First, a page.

Document Detail


Sequencing from dried blood spots in infants with "false positive" newborn screen for MCAD deficiency.
MedLine Citation:
PMID:  23151387     Owner:  NLM     Status:  MEDLINE    
Abstract/OtherAbstract:
BACKGROUND: Newborn screening (NBS) for medium chain acyl-CoA dehydrogenase deficiency (MCADD), one of the most common disorders identified, uses measurement of octanoylcarnitine (C8) from dried blood spots. In the state of Ohio, as in many places, primary care providers, with or without consultation from a metabolic specialist, may perform "confirmatory testing", with the final diagnostic decision returned to the state. Confirmatory testing may involve measurement of metabolites, enzyme analysis, mutation screening, or sequencing. We now report sequencing results for infants said to have "false positive" NBS results for MCAD deficiency, or who died before confirmatory testing could be performed.
METHODS: Dried blood spots (DBS) were obtained from all 18 available NBS cards identified as "false positive" by NBS for the 3 year period after screening began in Ohio in 2003 (N=20, thus 2 had no DBS available), and from all 6 infants with abnormal screens who died before confirmatory testing could be obtained. DNA extracted from DBS was screened for the common c.985A>G mutation in exon 11 of the ACADM gene, using a specific restriction digest method, followed by sequencing of the 12 exons, intron-exon junctions, and several hundred base pairs of the 5' untranslated region.
RESULTS: The NBS cut-off value for C8 used was 0.7 μmol/L. Sequencing of ACADM in six neonates with elevated C8 on NBS who died before confirmatory testing was obtained did not identify any significant variants in the coding region of the gene, suggesting that MCADD was not a contributing factor in these deaths. The mean C8 for the 18 surviving infants labeled as "False Positives" was 0.90 (95%CI 0.77-1.15), much lower than the mean value for confirmed cases. Ten of the 18 were premature births weighing <1200 g, the rest were normal sized and full term. Eight infants, mostly full term with appropriate birth weight, were heterozygous for the common c.985A>G mutation; one of those also has a novel sequence change identified in exon 9 that predicts a PRO to LEU change at residue 258 of the protein. Both the phase and any possible clinical significance of the variant are unknown, but several lines of evidence suggest that it could lead to protein malfunction. That child had an NBS C8 of 2.2, more than double the mean for the False Positive group. Unfortunately, the study design did not provide clinical outcome data, but the child is not known to have presented clinically by age 7 years.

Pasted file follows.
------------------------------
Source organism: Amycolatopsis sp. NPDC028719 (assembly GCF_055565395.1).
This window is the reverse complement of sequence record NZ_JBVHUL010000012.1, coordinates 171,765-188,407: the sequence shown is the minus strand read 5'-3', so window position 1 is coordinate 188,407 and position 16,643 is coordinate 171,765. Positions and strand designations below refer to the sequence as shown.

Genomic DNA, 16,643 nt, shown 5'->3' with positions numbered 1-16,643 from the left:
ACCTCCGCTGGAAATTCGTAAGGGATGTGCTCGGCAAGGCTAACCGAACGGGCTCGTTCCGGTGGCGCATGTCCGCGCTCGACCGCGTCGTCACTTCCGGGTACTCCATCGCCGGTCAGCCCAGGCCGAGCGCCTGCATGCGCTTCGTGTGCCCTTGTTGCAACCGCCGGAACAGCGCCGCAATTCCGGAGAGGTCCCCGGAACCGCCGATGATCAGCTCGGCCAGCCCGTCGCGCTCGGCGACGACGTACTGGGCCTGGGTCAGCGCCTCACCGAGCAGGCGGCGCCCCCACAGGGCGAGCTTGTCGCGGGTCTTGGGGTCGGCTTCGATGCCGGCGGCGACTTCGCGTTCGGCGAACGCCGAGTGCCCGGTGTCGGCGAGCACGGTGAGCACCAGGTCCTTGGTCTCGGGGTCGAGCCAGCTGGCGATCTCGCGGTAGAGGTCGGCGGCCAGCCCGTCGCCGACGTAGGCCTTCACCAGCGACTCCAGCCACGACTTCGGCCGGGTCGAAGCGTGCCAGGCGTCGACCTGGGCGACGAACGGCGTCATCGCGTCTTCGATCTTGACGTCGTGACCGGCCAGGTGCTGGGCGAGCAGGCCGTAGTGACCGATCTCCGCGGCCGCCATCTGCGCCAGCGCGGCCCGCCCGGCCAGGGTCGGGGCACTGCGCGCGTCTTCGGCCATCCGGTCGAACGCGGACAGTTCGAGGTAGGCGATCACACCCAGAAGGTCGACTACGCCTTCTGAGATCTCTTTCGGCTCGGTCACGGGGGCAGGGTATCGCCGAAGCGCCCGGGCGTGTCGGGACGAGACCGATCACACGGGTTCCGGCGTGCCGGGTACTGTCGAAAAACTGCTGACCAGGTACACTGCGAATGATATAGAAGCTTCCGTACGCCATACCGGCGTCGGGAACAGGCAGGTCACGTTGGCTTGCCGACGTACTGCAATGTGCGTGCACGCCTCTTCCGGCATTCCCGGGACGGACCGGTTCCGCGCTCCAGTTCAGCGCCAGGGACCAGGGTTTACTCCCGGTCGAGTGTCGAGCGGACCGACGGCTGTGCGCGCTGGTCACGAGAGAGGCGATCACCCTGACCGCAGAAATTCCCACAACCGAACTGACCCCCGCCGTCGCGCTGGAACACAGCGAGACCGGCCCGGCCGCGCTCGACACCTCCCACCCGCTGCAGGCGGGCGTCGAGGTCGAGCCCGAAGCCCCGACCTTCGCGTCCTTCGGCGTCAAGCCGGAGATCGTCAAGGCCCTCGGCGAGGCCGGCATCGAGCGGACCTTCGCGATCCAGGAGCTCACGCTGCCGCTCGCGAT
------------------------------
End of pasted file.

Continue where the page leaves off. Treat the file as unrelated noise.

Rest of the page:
CONCLUSIONS: These results suggest that sequencing of ACADM from dried blood spots can be one useful follow-up tool to provide accurate genetic counseling in the situation of an infant with elevated C8 on NBS who dies before confirmatory testing is obtained. Of surviving neonates, there appear to be two populations of infants with false positive NBS C8 values: 1) term AGA infants who are heterozygous for the common c.985A>G mutation, and, 2) premature infants, regardless of carrier status. The finding of two sequence variants in an infant reported to the state as not affected suggests the possibility that some infants with two mutations may be reported as normal at follow-up. State registries may wish to consider asking that metabolic specialists, who are most familiar with the variability of these rare disorders, be involved in the final diagnostic evaluation. Finally, providers may wish to consider ACADM sequencing, or other diagnostic testing, as part of the confirmatory evaluation for infants with NBS C8 concentrations that are significantly above the cut-off value, even if plasma and urine metabolites are not strikingly increased.
Authors:
Shawn E McCandless; Ram Chandrasekar; Sharon Linard; Sandra Kikano; Lorrie Rice
Related Documents :
3219107 - Clinical spectrum and outcome of neonatal convulsions.
3245947 - Lack of clinical-eeg effects of naloxone injection on infantile spasms.
20100767 - Effect of treatment of subclinical neonatal seizures detected with aeeg: randomized, co...
18192647 - Neonatal seizures: relation of ictal video-electroencephalography (eeg) findings with n...
15512407 - Twin pregnancies: incidence and outcome - riyadh armed forces hospital experience.
12648857 - Trends in maternal mortality: a 13-year hospital-based study in rural ghana.
Publication Detail:
Type:  Journal Article; Research Support, N.I.H., Extramural     Date:  2012-10-24
Journal Detail:
Title:  Molecular genetics and metabolism     Volume:  108     ISSN:  1096-7206     ISO Abbreviation:  Mol. Genet. Metab.     Publication Date:  2013 Jan 
Date Detail:
Created Date:  2013-01-02     Completed Date:  2013-06-05     Revised Date:  2014-01-09    
Medline Journal Info:
Nlm Unique ID:  9805456     Medline TA:  Mol Genet Metab     Country:  United States    
Other Details:
Languages:  eng     Pagination:  51-5     Citation Subset:  IM    
Copyright Information:
Copyright © 2012 Elsevier Inc. All rights reserved.
Export Citation:
APA/MLA Format     Download EndNote     Download BibTex
MeSH Terms
Descriptor/Qualifier:
Acyl-CoA Dehydrogenase / blood,  deficiency
False Positive Reactions
Humans
Infant, Newborn
Lipid Metabolism, Inborn Errors / blood,  diagnosis*
Neonatal Screening / methods*
Grant Support
ID/Acronym/Agency:
1K08DK074573/DK/NIDDK NIH HHS; K08 DK074573/DK/NIDDK NIH HHS
Chemical
Reg. No./Substance:
EC 1.3.8.7/Acyl-CoA Dehydrogenase
Comments/Corrections

From MEDLINE®/PubMed®, a database of the U.S. National Library of Medicine


Previous Document:  Improved neurologic prognosis for a patient with propionic acidemia who received early living donor ...
Next Document:  PREVALENCE OF CONSANGUINEOUS MARRIAGES IN WEST AND SOUTH OF AFGHANISTAN.